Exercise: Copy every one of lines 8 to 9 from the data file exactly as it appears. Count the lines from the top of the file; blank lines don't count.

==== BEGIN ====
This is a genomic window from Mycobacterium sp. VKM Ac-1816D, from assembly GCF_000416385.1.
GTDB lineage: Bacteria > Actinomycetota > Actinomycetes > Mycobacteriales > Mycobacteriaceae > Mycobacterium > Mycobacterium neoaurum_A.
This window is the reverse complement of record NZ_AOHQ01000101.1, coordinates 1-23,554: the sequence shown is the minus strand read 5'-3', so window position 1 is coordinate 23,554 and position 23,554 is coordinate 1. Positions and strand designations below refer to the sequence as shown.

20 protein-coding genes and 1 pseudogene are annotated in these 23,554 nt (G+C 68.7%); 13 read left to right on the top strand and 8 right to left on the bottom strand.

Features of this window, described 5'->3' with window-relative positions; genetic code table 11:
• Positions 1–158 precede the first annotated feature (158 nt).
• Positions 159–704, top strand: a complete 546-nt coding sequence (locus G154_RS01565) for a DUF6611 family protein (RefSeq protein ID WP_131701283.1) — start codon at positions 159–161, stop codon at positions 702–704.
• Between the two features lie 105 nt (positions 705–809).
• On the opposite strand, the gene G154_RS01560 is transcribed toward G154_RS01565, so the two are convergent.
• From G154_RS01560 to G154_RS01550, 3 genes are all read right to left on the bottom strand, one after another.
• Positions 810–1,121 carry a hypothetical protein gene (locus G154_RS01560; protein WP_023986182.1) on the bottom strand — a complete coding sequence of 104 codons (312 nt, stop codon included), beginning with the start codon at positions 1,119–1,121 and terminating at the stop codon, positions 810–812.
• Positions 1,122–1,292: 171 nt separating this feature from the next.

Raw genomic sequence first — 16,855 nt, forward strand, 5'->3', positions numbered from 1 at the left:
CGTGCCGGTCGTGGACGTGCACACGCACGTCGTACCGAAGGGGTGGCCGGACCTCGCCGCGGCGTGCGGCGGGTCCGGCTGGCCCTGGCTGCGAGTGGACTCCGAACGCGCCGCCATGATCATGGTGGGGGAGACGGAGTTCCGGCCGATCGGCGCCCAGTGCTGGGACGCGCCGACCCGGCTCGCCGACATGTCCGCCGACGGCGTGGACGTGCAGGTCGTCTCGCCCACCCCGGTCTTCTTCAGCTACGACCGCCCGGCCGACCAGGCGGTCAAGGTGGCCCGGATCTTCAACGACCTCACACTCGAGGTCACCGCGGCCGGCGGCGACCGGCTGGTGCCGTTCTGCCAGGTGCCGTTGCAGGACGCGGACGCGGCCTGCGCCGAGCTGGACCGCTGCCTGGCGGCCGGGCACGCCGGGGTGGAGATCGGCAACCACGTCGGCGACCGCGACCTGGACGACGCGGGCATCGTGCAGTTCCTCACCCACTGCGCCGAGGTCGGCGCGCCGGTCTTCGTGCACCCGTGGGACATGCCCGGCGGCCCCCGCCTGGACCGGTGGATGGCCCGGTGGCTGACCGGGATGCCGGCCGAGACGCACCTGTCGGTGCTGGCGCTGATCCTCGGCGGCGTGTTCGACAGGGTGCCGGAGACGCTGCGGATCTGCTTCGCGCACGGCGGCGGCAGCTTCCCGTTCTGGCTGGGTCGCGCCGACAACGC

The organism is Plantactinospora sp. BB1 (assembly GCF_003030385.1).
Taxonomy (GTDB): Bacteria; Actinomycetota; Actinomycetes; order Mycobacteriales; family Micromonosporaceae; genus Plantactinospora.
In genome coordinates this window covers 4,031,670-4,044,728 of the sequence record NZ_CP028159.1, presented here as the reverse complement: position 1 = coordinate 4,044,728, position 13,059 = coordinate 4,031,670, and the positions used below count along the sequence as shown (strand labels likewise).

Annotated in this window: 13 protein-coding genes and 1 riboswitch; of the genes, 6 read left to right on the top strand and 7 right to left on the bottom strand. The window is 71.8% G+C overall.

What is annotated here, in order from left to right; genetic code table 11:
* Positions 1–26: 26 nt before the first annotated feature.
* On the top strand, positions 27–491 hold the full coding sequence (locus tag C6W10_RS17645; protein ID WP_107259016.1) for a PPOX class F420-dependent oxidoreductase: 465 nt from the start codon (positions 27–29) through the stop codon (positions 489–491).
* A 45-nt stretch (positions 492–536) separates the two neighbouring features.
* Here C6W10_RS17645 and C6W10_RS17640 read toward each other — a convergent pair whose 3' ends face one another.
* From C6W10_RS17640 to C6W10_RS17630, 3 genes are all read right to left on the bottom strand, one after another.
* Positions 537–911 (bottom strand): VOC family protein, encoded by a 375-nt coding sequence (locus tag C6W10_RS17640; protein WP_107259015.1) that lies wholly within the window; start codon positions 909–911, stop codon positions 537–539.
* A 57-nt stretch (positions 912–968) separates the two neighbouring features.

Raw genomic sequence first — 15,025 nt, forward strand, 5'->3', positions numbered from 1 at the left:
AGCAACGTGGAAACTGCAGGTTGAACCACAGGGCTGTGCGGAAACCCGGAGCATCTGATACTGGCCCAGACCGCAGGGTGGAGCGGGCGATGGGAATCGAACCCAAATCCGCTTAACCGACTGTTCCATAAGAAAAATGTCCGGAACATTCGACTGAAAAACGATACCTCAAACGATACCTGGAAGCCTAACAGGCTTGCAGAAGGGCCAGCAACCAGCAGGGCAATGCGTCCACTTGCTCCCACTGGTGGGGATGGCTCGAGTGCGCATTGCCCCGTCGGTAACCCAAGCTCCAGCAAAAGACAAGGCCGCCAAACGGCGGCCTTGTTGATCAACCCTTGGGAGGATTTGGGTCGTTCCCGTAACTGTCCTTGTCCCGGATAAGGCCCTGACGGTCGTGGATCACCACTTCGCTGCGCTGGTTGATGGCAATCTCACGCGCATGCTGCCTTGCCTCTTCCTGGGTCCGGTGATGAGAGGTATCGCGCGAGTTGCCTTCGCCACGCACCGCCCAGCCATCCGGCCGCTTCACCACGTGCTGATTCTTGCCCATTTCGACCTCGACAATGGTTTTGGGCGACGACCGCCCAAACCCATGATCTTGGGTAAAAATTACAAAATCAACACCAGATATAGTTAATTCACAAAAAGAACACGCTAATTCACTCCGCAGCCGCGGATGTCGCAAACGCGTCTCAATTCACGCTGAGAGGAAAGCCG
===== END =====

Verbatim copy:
• Between the two features lie 105 nt (positions 705–809).
• On the opposite strand, the gene G154_RS01560 is transcribed toward G154_RS01565, so the two are convergent.